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06.17.2021 Legal News

Data & Privacy Update: Six Most Significant Developments Companies Need to Know About

There have been a number of significant legal and policy developments recently related to data and cybersecurity. Some of the most important are:

  • Standard Contractual Clauses. The European Commission adopted revised Standard Contractual Clauses for International Transfers (SCCs) on June 4. The new SCCs replace the SCCs that pre-date the General Data Protection Regulation (GDPR) and are intended to be used for transfer of personal data outside Europe – including the United States. The new SCCs go into effect in three months; however, businesses that are parties to existing SCCs have 18 months to enter into the new SCCs or find another lawful means to transfer data.
  • Executive Order on Protecting America’s Sensitive Information from Foreign Adversaries. President Biden issued an Executive Order on June 9 directing government agencies to (i) provide recommendations to protect against harm from the sale or transfer of, or access to foreign adversaries of, U.S. citizens’ sensitive data and (ii) evaluate transactions involving software applications that may pose an undue risk of sabotage or subversion or catastrophic effects on the security or resiliency of the critical infrastructure or digital economy of the United States or otherwise pose an unacceptable risk to the national security of the United States.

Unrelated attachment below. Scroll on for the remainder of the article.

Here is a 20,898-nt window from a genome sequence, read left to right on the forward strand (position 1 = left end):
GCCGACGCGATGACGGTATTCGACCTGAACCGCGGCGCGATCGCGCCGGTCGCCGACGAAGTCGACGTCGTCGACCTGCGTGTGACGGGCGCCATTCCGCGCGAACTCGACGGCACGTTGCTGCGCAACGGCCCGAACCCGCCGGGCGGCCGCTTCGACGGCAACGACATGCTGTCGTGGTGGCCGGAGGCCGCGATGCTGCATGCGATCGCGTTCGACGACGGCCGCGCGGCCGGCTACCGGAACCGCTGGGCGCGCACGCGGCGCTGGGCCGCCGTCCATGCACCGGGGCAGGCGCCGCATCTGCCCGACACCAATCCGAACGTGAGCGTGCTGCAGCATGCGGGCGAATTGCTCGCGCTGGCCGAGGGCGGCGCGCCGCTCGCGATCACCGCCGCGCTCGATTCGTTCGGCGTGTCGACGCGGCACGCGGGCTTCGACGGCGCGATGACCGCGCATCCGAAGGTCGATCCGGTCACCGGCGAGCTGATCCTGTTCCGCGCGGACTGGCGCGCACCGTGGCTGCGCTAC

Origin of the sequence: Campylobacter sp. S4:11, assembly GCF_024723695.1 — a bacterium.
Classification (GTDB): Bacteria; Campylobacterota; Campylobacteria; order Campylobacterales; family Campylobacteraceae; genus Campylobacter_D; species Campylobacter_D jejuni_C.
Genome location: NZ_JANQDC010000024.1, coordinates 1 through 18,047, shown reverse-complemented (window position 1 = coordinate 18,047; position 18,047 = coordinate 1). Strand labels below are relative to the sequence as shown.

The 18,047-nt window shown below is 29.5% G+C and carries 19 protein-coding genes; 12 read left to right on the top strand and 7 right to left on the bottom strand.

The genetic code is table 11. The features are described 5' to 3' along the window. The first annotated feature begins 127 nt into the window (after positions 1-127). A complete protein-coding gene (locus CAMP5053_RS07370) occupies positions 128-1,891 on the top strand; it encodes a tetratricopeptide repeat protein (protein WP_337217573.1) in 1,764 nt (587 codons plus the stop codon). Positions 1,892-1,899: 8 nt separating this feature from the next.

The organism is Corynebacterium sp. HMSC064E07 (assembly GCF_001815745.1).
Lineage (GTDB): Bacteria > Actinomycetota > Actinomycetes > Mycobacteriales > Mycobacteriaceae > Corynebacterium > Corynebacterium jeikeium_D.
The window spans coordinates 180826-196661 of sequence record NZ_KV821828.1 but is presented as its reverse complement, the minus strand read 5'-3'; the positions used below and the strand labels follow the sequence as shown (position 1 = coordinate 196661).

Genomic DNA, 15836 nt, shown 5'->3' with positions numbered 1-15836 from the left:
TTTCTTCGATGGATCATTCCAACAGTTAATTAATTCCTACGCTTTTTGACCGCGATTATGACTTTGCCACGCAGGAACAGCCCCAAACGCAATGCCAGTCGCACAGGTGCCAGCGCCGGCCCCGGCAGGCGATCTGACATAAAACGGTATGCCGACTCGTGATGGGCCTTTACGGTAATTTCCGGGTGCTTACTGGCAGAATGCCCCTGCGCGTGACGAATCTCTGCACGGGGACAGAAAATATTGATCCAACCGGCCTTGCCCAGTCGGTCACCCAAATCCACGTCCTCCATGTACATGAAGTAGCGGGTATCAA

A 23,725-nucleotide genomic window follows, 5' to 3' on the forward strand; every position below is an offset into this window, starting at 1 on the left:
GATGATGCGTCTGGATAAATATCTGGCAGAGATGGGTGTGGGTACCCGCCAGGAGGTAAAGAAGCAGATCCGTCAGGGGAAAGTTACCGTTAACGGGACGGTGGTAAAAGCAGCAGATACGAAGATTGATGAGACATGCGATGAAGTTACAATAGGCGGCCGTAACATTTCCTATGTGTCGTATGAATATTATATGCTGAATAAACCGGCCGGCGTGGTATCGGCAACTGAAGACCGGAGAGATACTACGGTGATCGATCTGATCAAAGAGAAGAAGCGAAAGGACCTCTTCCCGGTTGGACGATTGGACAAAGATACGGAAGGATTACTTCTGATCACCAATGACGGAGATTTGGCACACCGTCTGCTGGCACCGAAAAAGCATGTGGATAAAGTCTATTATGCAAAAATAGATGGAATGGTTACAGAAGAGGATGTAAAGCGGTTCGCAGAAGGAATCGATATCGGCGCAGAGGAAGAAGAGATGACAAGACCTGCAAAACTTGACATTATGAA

• Biden Administration Launches the National Artificial Intelligence Research Resource (NAIRR) Task Force. On June 10, the White House announced the formation of a Federal advisory committee to help create and implement a blueprint for NAIRR. The NAIRR is intended to be a shared research infrastructure that will provide a broad array of researchers and students with access to high-quality data and other resources for the use of artificial intelligence across scientific disciplines.
  • Cybersecurity Framework Profile for Ransomware Risk Management (Preliminary Draft). On June 9, the National Institute of Standards and Technology released for public comment a preliminary draft framework to address ransomware attacks. The goal of the report is to be a guide to manage the risk of ransomware events and to help gauge an organization’s level of readiness to mitigate ransomware threats and to react to the potential impact of events.
  • Space Infrastructure Act. According to reports, Reps. Ted Lieu (D-Calif.) and Ken Calvert (R-Calif.) plan on introducing the Space Infrastructure Act (the “Act”), a bill that would classify space systems as critical infrastructure and require the federal government to develop appropriate guidelines. The Act follows Space Policy Directive 5 – Cybersecurity Principles for Space Systems issued under the Trump Administration which identified key principles to protect space system functions, such as global communications; positioning, navigation, and timing; scientific observation; exploration; weather monitoring; and multiple vital national security applications.
  • Colorado Privacy Act. The Colorado Privacy Act passed the state’s legislature on June 8. When, as expected, the bill is signed by Colorado’s governor, Colorado will become the third state – after California and Virginia – with a law that provides its residents broad protection of their personal data.

Williams Mullen attorneys regularly advise businesses on privacy and data protection laws, including data breaches, and help establish corporate data security plans. For more information, please contact Kevin Pomfret at (703) 760-5204 or